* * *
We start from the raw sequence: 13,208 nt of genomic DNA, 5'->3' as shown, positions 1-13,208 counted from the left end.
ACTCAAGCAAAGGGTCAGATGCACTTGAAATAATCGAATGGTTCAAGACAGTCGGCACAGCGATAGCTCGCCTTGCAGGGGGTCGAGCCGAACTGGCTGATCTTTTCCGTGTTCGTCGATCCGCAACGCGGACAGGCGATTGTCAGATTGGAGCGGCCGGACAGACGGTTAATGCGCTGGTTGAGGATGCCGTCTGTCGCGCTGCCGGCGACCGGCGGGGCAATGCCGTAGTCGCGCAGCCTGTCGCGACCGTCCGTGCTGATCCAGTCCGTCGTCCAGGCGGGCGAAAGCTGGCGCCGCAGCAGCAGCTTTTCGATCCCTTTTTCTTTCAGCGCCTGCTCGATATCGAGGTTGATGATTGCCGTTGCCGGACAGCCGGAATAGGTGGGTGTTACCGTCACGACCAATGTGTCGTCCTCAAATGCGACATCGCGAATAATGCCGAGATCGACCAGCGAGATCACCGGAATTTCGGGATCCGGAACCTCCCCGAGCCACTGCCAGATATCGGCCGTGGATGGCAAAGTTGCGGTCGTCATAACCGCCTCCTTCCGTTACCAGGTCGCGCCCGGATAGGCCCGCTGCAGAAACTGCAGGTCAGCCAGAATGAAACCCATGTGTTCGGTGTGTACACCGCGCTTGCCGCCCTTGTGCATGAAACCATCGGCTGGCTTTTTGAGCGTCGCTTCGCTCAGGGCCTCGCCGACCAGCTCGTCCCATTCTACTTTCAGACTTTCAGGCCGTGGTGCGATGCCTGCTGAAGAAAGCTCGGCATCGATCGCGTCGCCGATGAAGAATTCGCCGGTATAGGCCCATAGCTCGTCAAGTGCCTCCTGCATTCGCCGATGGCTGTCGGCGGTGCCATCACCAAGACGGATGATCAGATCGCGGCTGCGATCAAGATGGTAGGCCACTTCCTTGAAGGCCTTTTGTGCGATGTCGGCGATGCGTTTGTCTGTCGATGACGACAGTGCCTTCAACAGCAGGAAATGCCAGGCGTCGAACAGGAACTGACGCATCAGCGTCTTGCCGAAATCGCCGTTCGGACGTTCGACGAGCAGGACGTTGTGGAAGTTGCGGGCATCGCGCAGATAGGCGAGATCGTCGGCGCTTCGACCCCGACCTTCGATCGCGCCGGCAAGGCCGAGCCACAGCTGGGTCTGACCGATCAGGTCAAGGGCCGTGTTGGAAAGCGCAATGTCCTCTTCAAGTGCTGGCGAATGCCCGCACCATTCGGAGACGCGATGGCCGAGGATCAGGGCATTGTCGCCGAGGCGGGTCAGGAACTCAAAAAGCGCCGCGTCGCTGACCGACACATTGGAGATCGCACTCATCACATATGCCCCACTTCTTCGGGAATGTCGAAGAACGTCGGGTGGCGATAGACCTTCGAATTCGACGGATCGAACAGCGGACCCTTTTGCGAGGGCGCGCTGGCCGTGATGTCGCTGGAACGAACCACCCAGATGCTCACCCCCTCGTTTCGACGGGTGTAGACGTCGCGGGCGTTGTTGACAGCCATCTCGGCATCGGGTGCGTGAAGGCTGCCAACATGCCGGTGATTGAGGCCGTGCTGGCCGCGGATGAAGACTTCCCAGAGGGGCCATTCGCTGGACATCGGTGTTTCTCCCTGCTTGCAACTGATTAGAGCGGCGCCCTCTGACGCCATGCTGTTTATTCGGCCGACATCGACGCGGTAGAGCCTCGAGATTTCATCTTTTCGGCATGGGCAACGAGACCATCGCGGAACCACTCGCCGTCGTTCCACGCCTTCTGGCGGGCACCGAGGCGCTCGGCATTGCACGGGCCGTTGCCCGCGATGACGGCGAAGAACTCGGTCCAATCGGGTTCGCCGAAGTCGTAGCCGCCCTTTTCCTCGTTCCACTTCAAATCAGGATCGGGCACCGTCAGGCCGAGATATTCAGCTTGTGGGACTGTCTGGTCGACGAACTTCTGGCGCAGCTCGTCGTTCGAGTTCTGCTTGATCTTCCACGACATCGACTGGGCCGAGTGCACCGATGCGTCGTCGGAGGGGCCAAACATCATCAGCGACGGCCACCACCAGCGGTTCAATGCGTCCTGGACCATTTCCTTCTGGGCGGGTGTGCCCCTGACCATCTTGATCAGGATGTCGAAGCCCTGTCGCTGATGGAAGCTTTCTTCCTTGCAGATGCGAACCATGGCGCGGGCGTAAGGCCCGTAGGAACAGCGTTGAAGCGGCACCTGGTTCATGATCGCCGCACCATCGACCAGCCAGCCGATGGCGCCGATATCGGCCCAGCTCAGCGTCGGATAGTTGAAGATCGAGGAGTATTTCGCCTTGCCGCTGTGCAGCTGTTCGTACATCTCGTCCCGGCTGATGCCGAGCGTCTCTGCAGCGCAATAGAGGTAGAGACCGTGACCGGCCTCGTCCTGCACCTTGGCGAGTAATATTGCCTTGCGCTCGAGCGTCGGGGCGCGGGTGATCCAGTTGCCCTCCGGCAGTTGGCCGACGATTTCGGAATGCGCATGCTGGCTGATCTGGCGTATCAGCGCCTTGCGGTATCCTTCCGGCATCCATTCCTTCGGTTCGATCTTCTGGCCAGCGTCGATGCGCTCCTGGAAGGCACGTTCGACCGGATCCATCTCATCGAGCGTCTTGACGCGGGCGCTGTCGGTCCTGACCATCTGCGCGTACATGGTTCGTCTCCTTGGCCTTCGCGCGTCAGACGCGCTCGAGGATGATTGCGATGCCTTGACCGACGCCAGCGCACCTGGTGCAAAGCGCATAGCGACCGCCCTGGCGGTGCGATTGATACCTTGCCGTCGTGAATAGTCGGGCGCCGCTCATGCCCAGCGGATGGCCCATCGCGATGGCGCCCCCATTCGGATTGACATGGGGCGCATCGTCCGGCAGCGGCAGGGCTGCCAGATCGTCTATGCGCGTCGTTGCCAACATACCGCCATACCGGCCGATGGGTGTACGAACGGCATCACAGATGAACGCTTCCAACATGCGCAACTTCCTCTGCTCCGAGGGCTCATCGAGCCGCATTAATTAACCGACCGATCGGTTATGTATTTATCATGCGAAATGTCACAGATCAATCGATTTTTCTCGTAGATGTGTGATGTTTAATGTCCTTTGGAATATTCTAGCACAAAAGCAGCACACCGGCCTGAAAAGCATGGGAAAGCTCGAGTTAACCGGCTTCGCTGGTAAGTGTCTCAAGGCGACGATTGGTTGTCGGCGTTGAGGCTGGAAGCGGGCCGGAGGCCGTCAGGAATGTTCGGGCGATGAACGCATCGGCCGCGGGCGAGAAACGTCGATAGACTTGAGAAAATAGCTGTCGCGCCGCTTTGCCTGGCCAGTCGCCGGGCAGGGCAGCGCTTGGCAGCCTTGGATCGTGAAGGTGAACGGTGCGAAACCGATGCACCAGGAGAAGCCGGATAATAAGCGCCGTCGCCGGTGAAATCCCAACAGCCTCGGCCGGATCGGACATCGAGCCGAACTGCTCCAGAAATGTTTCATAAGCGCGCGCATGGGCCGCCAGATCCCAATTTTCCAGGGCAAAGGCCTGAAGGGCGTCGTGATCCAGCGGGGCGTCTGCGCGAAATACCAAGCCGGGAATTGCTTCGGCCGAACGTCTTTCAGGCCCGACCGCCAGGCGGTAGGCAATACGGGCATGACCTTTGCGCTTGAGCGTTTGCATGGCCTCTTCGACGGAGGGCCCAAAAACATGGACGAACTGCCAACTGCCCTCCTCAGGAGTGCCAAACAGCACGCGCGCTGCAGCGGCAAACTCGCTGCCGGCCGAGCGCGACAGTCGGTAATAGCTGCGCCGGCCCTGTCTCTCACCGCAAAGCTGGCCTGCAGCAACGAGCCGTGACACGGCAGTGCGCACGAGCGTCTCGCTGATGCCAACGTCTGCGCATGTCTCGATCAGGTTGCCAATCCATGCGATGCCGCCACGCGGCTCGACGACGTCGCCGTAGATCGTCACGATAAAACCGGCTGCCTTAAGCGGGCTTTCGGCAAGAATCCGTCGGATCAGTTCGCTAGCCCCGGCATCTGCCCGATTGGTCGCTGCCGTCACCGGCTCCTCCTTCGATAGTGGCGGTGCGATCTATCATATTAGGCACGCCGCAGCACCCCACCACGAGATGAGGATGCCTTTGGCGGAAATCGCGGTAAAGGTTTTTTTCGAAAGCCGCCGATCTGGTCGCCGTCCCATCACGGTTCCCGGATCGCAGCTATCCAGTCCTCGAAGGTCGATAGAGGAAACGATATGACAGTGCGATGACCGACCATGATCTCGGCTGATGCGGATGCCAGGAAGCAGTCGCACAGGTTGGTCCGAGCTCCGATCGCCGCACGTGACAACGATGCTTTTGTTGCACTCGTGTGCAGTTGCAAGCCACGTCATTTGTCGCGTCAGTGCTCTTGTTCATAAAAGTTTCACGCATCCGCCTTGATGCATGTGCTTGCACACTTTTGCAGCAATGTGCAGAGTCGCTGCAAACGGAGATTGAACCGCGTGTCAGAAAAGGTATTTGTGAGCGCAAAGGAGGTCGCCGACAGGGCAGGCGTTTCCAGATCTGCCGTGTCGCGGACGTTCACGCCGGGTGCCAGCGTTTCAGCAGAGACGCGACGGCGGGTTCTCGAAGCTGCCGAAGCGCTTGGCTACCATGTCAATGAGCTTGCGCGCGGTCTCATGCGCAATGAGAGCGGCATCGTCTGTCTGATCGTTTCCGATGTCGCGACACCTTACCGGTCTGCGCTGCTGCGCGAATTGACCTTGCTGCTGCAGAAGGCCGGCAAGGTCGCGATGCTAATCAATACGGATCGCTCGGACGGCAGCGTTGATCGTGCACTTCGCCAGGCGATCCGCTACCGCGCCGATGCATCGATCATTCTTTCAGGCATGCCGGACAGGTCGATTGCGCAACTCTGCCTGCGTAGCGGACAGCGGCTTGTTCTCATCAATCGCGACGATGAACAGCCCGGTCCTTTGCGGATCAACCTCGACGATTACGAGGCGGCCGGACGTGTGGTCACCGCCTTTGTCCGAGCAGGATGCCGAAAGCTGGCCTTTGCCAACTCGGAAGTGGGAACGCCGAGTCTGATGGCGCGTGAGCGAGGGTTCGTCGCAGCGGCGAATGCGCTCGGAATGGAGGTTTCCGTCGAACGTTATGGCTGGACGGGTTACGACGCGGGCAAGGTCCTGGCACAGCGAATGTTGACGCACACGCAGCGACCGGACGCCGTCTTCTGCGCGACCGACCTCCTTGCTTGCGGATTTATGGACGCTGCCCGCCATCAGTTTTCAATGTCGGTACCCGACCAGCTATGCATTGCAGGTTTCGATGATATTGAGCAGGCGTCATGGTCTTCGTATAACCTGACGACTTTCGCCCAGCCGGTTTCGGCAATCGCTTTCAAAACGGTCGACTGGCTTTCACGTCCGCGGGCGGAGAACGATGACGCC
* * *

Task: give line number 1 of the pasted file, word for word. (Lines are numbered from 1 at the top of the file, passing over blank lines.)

We start from the raw sequence: 13,208 nt of genomic DNA, 5'->3' as shown, positions 1-13,208 counted from the left end.